If you haven’t read our how to score highly in Section 1 of the BMAT, make sure to give it a read here.
What does section 2 test?
BMAT Section 2 tests your scientific knowledge, and application of this knowledge in a multiple-choice question format. It is assumed that you will have prior knowledge of Biology, Chemistry, Physics and Maths to the level of an A* GCSE pupil. Remember that different GCSE exam boards will have slightly different content, so ensure you look at the BMAT specification to ensure you are familiar with all the scientific content.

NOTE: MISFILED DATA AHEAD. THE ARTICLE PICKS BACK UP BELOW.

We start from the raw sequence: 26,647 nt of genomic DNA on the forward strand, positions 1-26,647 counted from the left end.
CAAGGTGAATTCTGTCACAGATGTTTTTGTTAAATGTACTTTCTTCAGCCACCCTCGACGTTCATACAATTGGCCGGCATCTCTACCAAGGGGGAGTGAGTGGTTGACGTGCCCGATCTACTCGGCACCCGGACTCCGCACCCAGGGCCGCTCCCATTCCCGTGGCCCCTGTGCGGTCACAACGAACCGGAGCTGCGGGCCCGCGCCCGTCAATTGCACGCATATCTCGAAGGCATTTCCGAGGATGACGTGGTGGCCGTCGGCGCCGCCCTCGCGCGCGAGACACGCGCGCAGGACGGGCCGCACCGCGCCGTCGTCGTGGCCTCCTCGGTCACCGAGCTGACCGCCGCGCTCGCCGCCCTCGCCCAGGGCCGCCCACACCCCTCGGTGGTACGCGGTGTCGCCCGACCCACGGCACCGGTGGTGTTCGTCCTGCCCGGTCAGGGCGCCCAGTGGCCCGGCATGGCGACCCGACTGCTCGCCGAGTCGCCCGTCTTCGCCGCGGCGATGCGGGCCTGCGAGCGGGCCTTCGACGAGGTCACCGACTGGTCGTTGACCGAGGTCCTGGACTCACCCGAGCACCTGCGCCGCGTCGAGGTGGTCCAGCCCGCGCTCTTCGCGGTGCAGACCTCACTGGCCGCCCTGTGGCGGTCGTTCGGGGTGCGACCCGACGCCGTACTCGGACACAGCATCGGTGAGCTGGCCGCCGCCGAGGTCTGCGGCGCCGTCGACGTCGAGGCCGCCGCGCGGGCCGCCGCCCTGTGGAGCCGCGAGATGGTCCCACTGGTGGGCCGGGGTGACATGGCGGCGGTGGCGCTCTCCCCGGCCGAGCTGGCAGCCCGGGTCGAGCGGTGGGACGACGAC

How is it structured?
Section 2 consists of 27 stand-alone multiple choice questions. Of these 27 questions, there will be 7 questions each for Biology, Chemistry and Physics, and 6 questions on Maths. Each question has five answer options. You will have to complete this section within 30 minutes, giving you just over a minute per question.
Most candidates find that section 2 of the BMAT is particularly time pressured, especially given the difficulty of some of these questions. It is therefore important to use good exam techniques and employ time-saving tricks where possible.
What do I need to know?
You will be expected to know content up to GCSE level for the three sciences and maths. Don’t underestimate the amount of revision you may need to do – section 2 of the BMAT is content-heavy, and you may need to brush up on your knowledge. You may be weaker in Physics or Maths questions, for example, if you have not taken it at A-level.